The first thing that grabs you is the voice. At times, it’s gentle as a summer breeze, at other times, its’ stronger than a hurricane blowing through town. The next detail one notices is the auburn hair. The third trait is the infectious laugh. That’s Lori Yates. On October 24, as the leaves fell throughout Southern Ontario, the Hamilton honkytonk queen — with punk and rockabilly roots and a long and storied career – picked up her Gibson guitar right where she last left off and returned with one of the years’ best roots records: Sweetheart of the Valley.
Yates and I meet on her home turf at the Mulberry Café on James Street North in downtown, one week before her sold-out CD release party at The Spice Factory. Over a latte and muffin, we share laughs and chat about the making of the record, songwriting, her love affair with Hamilton, and her ongoing musical journey.
Sweetheart of the Valley is Yates first solo recording since Book of Minerva (2011). Why so long? “I don’t know,” she says. “I have a family and it’s always a balance. People always ask, ‘Why don’t you just put out a record every year?’ It just seems to take me a long time.”
Right from the opening notes, the listener learns that it was worth the wait. Hey Stella! backs Yates. The all-star roots band is a group of old friends, who used to play a weekly gig at Ted’s Wrecking Yard, more than 13 years ago, when Yates lived in Toronto. The band features: Bazil Donovan (bass), Michelle Josef (drums), and David Gavan Baxter (electric guitar, mandolin and piano). The 12 songs were recorded at Baxter’s Hogtown studio (Knob & Tube).
The songs were all written over the past couple of years and the recording happened fast. “It felt like we were breaking bread together,” Yates comments. “It was a special time … I don’t think it will come around again.”
The storied songs speak to locales where she’s lived and the people who’ve touched her on life’s journey. Take “Corktown,” which describes the Hamilton rough and tumble tavern where Yates had a regular gig when she first moved to town.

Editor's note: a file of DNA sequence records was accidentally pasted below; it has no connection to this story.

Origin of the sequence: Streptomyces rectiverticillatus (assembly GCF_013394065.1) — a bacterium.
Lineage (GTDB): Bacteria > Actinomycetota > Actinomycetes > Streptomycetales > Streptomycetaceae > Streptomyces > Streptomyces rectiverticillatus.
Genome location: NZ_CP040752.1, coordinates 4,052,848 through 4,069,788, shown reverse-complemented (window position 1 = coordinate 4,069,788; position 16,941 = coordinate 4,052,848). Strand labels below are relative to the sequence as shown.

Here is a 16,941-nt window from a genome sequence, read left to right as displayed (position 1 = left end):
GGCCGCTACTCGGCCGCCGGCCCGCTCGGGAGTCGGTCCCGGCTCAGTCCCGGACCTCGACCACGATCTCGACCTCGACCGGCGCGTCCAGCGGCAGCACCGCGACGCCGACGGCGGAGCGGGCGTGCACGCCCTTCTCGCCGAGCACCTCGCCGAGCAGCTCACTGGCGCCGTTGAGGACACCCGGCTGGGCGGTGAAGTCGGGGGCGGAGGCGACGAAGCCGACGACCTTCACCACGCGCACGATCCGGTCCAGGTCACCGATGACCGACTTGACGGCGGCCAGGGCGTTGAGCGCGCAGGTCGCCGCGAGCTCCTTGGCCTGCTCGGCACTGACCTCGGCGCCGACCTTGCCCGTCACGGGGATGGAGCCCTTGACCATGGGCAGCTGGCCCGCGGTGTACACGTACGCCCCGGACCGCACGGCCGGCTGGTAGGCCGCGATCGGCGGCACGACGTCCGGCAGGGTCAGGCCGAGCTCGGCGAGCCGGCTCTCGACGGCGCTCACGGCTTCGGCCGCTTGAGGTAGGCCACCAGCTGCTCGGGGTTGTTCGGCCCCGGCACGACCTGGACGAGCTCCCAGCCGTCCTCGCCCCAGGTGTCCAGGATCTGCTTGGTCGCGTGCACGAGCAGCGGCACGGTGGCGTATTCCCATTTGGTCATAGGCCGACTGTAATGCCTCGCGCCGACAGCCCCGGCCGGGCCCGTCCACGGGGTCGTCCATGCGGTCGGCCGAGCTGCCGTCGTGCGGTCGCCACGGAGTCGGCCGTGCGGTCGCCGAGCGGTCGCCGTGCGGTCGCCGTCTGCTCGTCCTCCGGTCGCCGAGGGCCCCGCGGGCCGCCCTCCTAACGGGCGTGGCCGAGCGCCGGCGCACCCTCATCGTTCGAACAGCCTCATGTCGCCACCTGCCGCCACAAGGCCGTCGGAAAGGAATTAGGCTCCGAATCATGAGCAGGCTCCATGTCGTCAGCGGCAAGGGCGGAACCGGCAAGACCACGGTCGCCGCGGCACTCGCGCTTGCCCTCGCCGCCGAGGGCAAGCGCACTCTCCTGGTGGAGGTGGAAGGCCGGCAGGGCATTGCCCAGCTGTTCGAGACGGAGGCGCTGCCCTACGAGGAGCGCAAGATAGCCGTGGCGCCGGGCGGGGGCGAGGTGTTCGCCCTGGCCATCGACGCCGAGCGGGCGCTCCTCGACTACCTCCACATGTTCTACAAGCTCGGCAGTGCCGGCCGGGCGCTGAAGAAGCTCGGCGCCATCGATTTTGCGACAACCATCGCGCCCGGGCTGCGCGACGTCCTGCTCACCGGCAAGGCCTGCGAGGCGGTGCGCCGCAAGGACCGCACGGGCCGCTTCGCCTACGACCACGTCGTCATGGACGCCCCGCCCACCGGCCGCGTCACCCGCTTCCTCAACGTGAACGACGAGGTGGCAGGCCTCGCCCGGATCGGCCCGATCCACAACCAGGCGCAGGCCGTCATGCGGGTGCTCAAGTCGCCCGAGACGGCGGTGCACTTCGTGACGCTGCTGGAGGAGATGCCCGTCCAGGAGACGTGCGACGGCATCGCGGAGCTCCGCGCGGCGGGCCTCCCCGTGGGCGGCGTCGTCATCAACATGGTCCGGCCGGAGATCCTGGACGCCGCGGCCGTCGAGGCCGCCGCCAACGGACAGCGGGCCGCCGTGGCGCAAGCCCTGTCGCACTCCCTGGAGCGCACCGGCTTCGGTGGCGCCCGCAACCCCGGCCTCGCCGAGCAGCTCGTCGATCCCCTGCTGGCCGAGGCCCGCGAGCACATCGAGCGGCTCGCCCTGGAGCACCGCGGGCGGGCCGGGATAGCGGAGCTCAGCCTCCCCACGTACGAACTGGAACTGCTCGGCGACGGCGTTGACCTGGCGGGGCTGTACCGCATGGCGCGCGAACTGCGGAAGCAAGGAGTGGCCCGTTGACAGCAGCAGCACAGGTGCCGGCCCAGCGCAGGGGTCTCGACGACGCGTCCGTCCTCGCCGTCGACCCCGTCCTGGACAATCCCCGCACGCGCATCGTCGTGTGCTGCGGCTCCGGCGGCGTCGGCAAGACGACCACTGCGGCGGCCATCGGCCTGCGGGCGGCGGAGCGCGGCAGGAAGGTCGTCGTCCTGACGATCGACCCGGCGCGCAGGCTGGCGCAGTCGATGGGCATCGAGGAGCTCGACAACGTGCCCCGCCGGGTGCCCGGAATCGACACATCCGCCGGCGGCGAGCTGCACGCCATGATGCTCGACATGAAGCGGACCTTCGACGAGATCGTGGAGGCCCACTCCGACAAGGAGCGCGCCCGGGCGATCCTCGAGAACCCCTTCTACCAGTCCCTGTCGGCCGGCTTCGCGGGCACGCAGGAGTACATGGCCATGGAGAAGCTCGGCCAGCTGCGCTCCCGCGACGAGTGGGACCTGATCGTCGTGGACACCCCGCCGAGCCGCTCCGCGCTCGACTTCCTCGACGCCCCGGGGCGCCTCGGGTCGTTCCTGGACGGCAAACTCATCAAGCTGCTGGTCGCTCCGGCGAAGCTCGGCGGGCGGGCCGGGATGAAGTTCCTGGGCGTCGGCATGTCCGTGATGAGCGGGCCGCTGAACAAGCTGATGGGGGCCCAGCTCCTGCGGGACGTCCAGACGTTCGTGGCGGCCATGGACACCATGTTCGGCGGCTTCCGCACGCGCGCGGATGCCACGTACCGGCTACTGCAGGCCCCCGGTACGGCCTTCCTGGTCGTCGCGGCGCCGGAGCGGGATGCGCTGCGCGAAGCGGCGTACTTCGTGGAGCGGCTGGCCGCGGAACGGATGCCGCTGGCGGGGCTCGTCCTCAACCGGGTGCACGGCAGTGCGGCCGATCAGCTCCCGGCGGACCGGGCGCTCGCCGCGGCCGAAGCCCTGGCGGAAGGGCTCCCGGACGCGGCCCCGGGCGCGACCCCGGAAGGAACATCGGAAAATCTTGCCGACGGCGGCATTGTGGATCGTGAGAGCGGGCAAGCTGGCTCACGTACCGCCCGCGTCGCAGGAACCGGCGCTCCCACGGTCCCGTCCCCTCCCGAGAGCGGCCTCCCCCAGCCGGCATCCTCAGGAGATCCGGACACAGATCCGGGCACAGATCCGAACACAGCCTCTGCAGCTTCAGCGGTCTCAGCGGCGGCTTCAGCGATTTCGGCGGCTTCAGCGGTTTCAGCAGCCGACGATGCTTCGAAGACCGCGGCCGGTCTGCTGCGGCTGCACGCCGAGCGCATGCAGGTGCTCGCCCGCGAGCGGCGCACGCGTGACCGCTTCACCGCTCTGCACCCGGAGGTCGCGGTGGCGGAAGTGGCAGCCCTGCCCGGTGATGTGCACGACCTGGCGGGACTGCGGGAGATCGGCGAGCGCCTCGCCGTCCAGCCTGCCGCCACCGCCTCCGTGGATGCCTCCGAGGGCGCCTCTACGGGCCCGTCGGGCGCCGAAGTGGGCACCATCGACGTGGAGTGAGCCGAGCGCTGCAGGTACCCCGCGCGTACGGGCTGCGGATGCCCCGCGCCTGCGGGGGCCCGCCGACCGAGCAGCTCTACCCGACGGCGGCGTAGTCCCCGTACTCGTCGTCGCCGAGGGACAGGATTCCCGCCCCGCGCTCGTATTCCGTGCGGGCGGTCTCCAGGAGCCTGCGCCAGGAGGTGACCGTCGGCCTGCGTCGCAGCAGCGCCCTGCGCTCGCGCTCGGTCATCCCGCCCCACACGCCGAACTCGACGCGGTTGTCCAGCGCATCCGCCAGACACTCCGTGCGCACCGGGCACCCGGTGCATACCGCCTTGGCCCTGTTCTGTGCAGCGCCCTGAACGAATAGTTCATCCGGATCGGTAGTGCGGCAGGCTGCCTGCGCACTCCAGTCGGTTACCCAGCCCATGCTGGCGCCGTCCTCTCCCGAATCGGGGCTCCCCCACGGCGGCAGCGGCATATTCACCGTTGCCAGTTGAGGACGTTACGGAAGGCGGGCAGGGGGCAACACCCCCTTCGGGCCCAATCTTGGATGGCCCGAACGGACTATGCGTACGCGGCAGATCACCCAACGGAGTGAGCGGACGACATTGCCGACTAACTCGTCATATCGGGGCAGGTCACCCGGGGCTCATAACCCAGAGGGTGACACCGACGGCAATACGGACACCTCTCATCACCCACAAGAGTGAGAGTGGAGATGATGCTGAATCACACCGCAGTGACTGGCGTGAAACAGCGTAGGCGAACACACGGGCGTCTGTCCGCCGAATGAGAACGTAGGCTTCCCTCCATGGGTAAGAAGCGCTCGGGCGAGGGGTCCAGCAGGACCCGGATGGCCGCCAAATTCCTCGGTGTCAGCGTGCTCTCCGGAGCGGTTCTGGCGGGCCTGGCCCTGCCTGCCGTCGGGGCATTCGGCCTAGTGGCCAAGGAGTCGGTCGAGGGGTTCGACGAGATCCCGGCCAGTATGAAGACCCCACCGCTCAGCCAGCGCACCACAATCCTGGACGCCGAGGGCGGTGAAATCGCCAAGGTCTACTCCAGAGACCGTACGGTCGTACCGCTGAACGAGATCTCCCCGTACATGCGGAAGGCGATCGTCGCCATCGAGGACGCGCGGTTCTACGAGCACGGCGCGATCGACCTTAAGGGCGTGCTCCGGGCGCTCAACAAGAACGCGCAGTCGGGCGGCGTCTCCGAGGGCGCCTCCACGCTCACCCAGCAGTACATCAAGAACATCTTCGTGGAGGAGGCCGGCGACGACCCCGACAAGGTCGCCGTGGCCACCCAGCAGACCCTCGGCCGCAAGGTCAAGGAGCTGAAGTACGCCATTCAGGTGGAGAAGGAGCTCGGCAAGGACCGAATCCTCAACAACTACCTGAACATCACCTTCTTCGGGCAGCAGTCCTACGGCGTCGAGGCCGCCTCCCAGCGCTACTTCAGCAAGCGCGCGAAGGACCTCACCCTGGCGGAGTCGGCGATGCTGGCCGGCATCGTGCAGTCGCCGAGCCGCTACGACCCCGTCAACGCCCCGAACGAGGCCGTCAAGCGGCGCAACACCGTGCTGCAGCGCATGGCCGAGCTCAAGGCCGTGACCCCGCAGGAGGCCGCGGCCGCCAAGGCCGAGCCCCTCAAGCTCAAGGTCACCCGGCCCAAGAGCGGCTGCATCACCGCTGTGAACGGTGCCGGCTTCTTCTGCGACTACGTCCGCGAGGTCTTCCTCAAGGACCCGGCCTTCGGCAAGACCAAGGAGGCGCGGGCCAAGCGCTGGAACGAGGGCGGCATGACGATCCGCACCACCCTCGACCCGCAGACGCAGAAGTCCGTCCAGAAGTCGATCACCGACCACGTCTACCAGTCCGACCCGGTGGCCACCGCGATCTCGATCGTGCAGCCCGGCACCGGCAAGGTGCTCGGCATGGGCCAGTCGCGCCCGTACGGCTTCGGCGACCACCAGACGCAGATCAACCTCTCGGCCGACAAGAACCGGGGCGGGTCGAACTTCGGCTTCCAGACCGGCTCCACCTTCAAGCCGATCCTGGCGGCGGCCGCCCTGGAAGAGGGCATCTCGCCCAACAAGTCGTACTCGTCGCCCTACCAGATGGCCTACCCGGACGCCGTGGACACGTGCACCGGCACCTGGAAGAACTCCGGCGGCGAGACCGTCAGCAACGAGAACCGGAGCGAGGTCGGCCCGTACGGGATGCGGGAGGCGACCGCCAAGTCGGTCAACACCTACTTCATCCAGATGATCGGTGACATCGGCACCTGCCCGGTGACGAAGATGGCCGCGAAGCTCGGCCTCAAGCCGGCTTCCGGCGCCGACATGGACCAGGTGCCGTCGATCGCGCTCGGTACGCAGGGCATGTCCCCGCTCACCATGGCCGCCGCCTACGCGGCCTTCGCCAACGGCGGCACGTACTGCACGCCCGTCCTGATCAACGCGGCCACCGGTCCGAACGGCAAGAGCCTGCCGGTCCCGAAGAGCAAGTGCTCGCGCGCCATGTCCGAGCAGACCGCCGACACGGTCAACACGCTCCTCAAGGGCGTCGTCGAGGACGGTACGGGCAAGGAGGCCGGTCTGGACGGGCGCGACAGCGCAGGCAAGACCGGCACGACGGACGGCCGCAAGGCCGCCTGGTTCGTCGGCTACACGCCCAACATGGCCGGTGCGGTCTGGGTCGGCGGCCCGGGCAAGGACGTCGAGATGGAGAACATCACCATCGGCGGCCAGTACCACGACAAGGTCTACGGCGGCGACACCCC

Yates recalls the initial impetus to follow the white line from Toronto’s Parkdale neighbourhood to Hamilton more than a dozen years ago.
“We had a baby and lived in this two-bedroom apartment,” she says. “As a writer/artist, I always felt wouldn’t it be great to have a room of one’s own? A two-bedroom apartment with a baby, there goes a creative life, so we started to look at houses in Hamilton.
“The day we came to look for houses, it’s a cold February afternoon, I’m pushing the baby carriage and there is not a soul in sight,” she continues. “We walked down Jackson Street. I looked up and there is Frankie Venom (lead singer of Teenage Head) on his balcony having a cigarette. I turned to my husband and said, ‘Oh my god Terry there is Frankie’ because I’m a huge fan. He’s like, so what? But, for me, this was an omen … I never saw him again in the city, just that one day, and it just felt right.”
Everything about Sweetheart of the Valley also feels just right; Yates is so happy with the result. Spend an afternoon with these dozen tunes and you are sure to agree. Just listen to that voice and – like the wind – let it carry your troubles away.